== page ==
A few months later, I remembered Jason Reynolds telling us at the breakfast that he kept a copy of Honey, I Love in his back pocket when he was young because it was an important text for him. So, I went to the bookstore and bought myself a little paperback copy, too. Though I consider it part of my “canon” of black children’s books, I’m pretty certain I never owned a copy as a child. But, because the book has been on my mind lately, I included it in a guest lecture I gave this past March at Cornell University. The title of my lecture was: Challenging the White Default: Diversity and Representation in Children’s Literature.
I enjoyed rediscovering the book in preparation for the lecture; it’s such a gorgeous celebration of black childhood. Unfortunately, I forgot to bring my copy with me to Ithaca, so I visited the Tompkins County Public Library to copy down the first poem, “Honey, I Love.” I opened my lecture by showcasing books I loved in addition to Honey, I Love like I Need a Lunch Box, Mufaro’s Beautiful Daughters, and Jambo Means Hello. And then I spoke “Honey, I Love” out loud and into existence in that space. I wanted to show the power, endurance, and beauty of diverse children’s literature, of black children’s literature. It was such a privilege to share it.
I lectured at Cornell University only a few weeks after my mother passed away from a long battle with colon cancer. This stanza of the poem really resonated with me: “My mama’s on the sofa sewing buttons on my coat / I go and sit beside her, I’m through playing with my boat / I hold her arm and kiss it ‘cause it feels so soft and warm / Honey, let me tell you that I LOVE my mama’s arm / I love to kiss my mama’s arm.” My mama had a soft, brown arm, too, and I’m grateful for such a vivid, positive image of black motherhood and love.
It’s important that black children grow up seeing themselves in all shades & variations of blackness in books. The Coretta Scott King Book Awards do such important work in highlighting and celebrating these stories, authors, and illustrators. As a kid growing up in the 90s, it wasn’t easy to find many beautiful images of blackness in books, but when I found texts like Honey, I Love by Eloise Greenfield, they reassured me that my black existence mattered. I’m so thrilled to celebrate fifty years of the Coretta Scott King Book Awards and can’t wait to see what the next fifty years of black books bring for our children.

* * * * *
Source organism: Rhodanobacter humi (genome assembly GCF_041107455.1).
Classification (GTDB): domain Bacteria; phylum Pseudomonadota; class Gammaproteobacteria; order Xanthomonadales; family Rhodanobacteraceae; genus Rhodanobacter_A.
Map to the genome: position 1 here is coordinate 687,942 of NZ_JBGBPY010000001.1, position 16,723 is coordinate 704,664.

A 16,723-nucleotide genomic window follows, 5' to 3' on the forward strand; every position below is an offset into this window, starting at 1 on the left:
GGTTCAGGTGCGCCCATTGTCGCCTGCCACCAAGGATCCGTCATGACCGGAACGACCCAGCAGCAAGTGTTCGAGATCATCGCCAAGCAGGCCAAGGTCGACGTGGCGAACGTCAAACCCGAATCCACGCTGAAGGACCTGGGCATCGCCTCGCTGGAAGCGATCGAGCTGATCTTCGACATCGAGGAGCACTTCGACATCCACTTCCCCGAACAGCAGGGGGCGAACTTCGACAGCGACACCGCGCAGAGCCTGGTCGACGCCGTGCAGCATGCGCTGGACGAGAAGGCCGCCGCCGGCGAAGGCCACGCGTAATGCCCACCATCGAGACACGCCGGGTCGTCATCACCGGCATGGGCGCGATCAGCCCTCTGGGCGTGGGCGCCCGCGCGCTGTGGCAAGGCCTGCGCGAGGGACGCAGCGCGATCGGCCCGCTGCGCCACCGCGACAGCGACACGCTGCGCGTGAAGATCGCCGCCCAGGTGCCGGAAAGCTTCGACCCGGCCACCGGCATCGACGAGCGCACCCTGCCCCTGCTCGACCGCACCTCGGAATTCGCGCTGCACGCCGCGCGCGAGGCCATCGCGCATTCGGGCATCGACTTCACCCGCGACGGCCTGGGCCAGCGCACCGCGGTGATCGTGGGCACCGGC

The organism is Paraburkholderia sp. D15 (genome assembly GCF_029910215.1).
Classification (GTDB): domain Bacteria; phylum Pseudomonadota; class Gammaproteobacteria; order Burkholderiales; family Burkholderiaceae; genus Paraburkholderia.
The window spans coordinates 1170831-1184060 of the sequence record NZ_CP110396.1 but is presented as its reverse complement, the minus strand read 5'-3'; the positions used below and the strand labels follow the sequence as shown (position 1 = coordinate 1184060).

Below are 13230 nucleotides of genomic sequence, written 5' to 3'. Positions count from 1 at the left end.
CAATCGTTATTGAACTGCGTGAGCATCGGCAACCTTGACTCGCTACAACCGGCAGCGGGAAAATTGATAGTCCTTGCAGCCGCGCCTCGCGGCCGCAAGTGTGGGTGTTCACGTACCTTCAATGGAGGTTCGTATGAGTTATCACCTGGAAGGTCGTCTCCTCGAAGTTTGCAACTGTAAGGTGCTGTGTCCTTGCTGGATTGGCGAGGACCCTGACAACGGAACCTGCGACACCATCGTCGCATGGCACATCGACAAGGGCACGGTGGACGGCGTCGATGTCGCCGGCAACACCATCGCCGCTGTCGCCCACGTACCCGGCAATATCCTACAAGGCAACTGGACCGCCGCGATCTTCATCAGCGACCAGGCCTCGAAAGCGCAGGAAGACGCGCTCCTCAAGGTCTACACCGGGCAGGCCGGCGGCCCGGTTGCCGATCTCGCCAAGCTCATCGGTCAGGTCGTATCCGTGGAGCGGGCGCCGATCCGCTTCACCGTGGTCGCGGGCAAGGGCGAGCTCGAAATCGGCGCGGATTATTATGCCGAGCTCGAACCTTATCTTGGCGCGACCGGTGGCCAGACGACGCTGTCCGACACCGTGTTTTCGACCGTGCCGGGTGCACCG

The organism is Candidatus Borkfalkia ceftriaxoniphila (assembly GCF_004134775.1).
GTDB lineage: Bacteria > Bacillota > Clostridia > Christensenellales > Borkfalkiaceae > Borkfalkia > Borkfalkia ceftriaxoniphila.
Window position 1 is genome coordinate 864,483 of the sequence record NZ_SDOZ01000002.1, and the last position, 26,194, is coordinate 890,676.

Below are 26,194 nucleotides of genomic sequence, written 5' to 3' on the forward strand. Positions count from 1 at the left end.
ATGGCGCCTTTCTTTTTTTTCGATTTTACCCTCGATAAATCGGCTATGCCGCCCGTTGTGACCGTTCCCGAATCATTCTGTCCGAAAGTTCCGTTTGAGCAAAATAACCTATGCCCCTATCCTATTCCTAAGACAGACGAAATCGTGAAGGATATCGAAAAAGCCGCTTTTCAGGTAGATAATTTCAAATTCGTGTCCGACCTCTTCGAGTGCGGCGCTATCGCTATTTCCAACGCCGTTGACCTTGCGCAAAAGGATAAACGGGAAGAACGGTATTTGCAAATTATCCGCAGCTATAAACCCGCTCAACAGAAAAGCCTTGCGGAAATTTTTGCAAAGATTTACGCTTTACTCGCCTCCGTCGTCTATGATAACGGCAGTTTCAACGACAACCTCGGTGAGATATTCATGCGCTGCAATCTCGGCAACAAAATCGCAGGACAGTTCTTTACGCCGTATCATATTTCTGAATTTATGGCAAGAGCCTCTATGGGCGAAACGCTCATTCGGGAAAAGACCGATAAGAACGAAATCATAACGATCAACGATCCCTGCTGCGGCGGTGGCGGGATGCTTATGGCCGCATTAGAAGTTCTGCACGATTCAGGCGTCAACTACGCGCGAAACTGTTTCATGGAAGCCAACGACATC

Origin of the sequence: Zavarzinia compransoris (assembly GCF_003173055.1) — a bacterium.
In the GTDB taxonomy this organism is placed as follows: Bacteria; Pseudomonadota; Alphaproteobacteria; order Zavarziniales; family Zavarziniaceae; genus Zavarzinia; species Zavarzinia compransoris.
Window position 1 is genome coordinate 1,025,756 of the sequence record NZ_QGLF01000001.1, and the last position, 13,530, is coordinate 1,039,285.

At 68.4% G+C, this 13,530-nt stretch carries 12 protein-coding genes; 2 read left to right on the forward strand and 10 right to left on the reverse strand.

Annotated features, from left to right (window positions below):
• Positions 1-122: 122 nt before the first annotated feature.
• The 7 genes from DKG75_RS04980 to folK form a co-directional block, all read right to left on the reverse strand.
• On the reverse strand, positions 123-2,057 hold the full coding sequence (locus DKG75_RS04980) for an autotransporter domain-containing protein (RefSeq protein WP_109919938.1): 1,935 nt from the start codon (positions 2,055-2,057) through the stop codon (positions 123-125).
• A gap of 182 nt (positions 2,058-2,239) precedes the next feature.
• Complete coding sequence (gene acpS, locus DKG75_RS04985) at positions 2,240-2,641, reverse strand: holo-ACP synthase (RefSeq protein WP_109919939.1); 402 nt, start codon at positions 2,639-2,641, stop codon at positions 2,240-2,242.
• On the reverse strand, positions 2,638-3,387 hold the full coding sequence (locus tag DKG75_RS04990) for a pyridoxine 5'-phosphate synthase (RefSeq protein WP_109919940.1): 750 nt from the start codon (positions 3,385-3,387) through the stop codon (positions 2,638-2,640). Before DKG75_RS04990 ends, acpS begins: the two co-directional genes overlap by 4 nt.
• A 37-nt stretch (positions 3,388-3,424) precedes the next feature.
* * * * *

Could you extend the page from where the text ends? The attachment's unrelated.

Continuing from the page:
Alia Jones is a member of the Coretta Scott King Book Awards Committee/Community. She is a Sr. Library Services Assistant at The Public Library of Cincinnati and Hamilton County and blogs at readitrealgood.com.
The photos attached are all mine & are: (1) Eloise Greenfield and Alia Jones, (2) Alia Lecturing at Cornell University, & (3) “Honey, I Love” by Eloise Greenfield.
Anything you can do that can stimulate the imagination of another…is the most exciting thing you can do as an artist. ~Ashley Bryan
With 50 books to his credit, Coretta Scott King-Virginia Hamilton Lifetime Achievement Award winner Ashley Bryan creates beautiful mindscapes for children. Full of love of life and humanity, his body of work shares the stories of people of the African Diaspora as preserved in songs, poems, and folktales.
In tribute to his longevity, Atlanta’s Alliance Theatre has staged two plays based on the works of the beloved artist, teacher, and scholar. Dancing Granny and Beautiful Blackbird, winner of the 2004 Coretta Scott King Illustrator Award, are the books selected for production by the Alliance’s Theatre for the Very Young. The plays complement the exhibit Painter and Poet: The Wonderful World of Ashley Bryan on view at the city’s High Museum of Art until January 21, 2018.
The opening voice of The Dancing Granny is a character patterned after Ashley Bryan himself. He is the tale weaver and griot whose narration and fancy footwork bookend this tale inspired by Mr. Bryan’s memories of his grandmother.
Elaborate lighting and vibrant costumes along with Afro-Caribbean choreography and a range of percussion instruments– some made by the children in the audience as a pre-show activity– all come together to set the joyful tone of this show which encourages children’s expressive engagement.
Beautiful Blackbirdis more understated than The Dancing Granny. Arranged like an interactive playground for babies and toddlers, children sit on felt sun patches that encircle a chuppah-style canopy. Bold quilts depicting night and day serve as backdrops for live electric guitarists who strum jazzy lines while the young ones roam and play.
The audience hears Blackbird before they see him. When he emerges, with rhinestones glimmering like dewdrops from his dark wings, he glides about the set, coaxing rhythm from his djembe. The little ones play along on miniature African drums as Blackbird shares his musical gifts with the multi-colored members of his flock. The message: know your beauty, find your unique groove.